A primer on social media.
By: Alisa Brownlee
We are a society that is now connected through Facebook, Twitter and other media sites, which can be accessed through phones, computers, tablets, and other devices. It’s a part of our world, and many people with ALS want to remain connected and may want to share their journey with others and find other people with this diagnosis for friendship and support.
As a by-product of ALS, many people are more socially isolated. People find going out more difficult or virtually impossible. Getting out can also be burdensome to a caregiver. Consequently, many choose to stay at home and frequently connect with others on the Internet. Even those who cannot speak find connecting through texting, emailing, or posting on Facebook or Twitter an excellent way to share their thoughts.
In one day on the Internet:
• 294 billion emails are sent
• 2 million blog posts are written (enough to fill TIME magazine for 770 million years)
• 172 million people visit Facebook
• 40 million visit Twitter
• 22 million visit LinkedIn
• 20 million visit Google+
• 17 million visit Pinterest
• 4.7 billion minutes are spent on Facebook
• 532 million statuses are updated
• 250 million photos are uploaded
• 22 million hours of TV and movies are watched on Netflix
• 864,000 hours of video are uploaded to YouTube
• More than 35 million apps are downloaded
• More iPhones are sold than people are born
*Source: The Social Skinny
Twitter, Facebook, You Tube, LinkedIn, Pinterest, Google+ and other sites have given users a format to share moments of their lives, highlight important subjects, show pictures and advocate for an important cause. Social media also enables people to connect with others in a format that was not possible in the past.
Launched in 2004, Facebook is a social network site that requires users to register before using the site. After which, they may create a personal profile, add other users as friends, and exchange messages, including automatic notifications when they update their profile. Users may join common-interest user groups, organized by workplace, school, church, etc. They can categorize friends into lists such as “People from Work” or “Close Friends.” Anyone on Facebook can connect with other people with ALS by searching for “The ALS Association,” “ALS,” “MND,” or “Lou Gehrig’s Disease.” Another approach is to “friend” The ALS Association Greater New York Chapter by clicking here to get event information, care services notices, public policy updates and research news.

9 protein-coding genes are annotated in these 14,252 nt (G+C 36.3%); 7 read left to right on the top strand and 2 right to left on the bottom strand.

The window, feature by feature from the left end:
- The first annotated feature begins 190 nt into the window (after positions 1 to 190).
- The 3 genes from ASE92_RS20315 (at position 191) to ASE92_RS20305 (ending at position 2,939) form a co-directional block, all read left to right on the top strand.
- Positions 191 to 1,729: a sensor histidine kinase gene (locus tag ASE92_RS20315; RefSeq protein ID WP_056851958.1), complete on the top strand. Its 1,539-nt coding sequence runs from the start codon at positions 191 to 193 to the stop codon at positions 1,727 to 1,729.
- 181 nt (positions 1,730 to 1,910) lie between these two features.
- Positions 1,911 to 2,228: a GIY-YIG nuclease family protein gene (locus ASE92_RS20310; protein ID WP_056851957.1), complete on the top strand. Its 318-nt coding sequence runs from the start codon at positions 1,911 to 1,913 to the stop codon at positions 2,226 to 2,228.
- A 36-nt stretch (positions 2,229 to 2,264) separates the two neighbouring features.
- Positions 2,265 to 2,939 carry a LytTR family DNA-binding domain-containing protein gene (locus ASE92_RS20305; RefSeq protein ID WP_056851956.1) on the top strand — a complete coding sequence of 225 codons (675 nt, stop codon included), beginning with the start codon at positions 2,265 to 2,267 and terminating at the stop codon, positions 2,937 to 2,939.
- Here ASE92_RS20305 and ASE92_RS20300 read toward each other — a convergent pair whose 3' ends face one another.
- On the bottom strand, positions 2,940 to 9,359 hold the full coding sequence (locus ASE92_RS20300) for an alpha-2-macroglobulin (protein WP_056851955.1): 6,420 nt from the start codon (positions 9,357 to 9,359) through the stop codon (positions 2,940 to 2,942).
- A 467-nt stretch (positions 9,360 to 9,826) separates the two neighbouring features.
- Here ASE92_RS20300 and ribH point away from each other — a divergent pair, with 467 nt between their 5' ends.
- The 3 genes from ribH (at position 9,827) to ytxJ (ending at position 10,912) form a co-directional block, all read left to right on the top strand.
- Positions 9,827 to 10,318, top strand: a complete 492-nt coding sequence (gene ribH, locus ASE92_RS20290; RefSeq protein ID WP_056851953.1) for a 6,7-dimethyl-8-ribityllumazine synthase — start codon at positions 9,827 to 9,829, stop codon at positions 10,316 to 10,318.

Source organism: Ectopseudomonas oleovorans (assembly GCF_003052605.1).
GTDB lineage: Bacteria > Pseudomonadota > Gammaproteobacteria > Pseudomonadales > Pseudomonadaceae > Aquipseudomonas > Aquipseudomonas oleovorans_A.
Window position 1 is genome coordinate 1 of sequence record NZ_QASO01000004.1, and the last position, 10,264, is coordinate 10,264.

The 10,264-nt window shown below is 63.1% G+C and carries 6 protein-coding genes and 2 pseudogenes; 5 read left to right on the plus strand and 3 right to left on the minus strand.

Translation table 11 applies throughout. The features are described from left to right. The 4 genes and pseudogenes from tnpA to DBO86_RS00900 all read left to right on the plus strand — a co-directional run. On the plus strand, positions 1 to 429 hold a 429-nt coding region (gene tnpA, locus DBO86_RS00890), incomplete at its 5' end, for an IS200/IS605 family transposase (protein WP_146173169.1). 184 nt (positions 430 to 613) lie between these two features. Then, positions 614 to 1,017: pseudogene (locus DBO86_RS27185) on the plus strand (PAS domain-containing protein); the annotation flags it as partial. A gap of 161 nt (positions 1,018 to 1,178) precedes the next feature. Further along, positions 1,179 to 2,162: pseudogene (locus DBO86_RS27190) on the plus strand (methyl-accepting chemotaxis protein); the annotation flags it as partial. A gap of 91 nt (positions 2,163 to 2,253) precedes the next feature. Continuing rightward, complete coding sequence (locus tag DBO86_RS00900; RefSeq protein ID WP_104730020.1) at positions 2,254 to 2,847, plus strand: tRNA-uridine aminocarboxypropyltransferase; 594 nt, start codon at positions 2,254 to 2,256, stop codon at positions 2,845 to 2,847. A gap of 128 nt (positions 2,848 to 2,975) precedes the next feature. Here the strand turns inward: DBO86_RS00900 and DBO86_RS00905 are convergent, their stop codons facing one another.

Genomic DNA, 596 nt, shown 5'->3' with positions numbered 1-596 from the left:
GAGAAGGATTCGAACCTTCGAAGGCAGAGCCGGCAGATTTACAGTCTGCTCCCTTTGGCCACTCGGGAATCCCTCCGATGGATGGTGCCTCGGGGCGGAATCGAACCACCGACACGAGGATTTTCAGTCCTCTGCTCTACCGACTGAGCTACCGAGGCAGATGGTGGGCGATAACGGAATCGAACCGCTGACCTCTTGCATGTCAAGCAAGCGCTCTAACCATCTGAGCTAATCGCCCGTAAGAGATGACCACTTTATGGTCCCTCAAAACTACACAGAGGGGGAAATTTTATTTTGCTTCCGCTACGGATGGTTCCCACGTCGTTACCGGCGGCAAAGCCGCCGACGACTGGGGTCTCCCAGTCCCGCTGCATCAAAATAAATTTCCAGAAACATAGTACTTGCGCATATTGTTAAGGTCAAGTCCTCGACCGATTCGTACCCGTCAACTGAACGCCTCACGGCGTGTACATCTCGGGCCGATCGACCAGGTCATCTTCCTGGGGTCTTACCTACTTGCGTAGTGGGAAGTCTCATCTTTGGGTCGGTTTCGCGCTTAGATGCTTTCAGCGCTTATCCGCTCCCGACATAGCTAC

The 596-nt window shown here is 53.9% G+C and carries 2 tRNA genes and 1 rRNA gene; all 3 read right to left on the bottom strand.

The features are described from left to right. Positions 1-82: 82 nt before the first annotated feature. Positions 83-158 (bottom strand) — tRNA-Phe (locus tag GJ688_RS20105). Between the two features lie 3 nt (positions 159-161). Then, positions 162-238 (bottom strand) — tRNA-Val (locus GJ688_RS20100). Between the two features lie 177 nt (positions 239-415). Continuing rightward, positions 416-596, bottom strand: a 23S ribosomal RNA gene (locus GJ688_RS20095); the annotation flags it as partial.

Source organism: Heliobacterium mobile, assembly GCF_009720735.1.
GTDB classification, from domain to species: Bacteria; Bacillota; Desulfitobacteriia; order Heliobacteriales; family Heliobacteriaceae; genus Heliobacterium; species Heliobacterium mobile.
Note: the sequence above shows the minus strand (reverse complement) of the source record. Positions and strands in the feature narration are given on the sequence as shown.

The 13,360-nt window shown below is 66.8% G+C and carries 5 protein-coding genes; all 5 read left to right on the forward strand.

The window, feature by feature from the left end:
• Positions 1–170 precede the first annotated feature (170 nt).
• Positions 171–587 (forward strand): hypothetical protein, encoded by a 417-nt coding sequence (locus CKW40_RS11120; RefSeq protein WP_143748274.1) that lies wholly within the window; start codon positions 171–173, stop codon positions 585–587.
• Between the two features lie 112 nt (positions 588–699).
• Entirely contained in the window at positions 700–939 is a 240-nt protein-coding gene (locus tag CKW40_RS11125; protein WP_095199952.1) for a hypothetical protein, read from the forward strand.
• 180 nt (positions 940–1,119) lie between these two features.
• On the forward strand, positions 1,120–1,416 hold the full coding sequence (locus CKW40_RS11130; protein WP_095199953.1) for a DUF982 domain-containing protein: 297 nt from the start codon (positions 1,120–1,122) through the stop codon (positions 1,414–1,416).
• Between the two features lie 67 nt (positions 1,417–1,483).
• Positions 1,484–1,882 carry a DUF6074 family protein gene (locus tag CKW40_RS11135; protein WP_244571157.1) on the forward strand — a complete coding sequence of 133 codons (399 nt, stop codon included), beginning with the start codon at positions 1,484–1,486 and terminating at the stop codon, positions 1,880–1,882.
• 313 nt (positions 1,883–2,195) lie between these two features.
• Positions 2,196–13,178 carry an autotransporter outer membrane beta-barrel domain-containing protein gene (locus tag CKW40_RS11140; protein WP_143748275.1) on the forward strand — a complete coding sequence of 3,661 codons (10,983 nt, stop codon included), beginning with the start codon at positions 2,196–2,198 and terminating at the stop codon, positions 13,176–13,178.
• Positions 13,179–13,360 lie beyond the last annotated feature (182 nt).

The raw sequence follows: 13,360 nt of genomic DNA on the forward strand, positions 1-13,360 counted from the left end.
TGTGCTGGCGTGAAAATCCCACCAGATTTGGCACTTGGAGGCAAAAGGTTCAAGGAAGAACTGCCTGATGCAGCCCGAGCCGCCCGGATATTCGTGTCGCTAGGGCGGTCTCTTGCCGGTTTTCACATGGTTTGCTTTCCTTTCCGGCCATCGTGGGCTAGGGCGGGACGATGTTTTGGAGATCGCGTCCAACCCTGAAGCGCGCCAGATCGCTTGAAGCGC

Twitter is an online social networking and microblogging service that enables users to send and read text-based posts of up to 140 characters, known as “tweets.” It was created in March 2006 and has gained tremendous popularity. One way to enhance your Twitter experience is to use hash tags. This means that one places the number sign in the search box before a word or phrase, such as #ALS, #MND, #Lou Gehrig’s Disease. The ALS Association and many chapters have Twitter feeds. User IDs are identified by using “@” and the name, such as The ALS Association Greater New York Chapter: @ALSofGNY and The Walk to Defeat ALS: @walktodefeatals
Pinterest is a pinboard-style social photo sharing website. This service allows users to create and manage theme-based image collections. The site’s mission statement is to “connect everyone in the world through the things they find interesting.”
YouTube is a video-sharing website, created in 2005, where users can upload, view and share videos. You Tube has a variety of user-generated video content including movie clips, TV clips, and music videos, as well as amateur content such as video blogging and short original videos. Most of the content on YouTube has been uploaded by individuals, although media corporations including CBS, BBC, VEVO, Hulu, and other organizations offer some of their material as part of the YouTube “partnership program.” The ALS Association and chapters often upload videos about ALS, public service announcements, and other ALS-related information. You can find this by doing a search for “ALS Association Greater New York Chapter” or “ALS.” There are fantastic videos showing people with ALS using assistive technology and communication devices, which may prove useful for people who need to understand this technology.
Many people have personal blogs that enable a user to post thoughts, pictures, news articles, and other information. Blogs are free and are offered on such sites as Blogspot and WordPress. In addition, Tumblr is a micro blogging site that bridges the gap between twitter and blogging.
Click here to head over to the ALS Association Greater New York Chapter’s homepage and scroll down to find out where you can connect with us on social media.
For more information about communicating online, click here.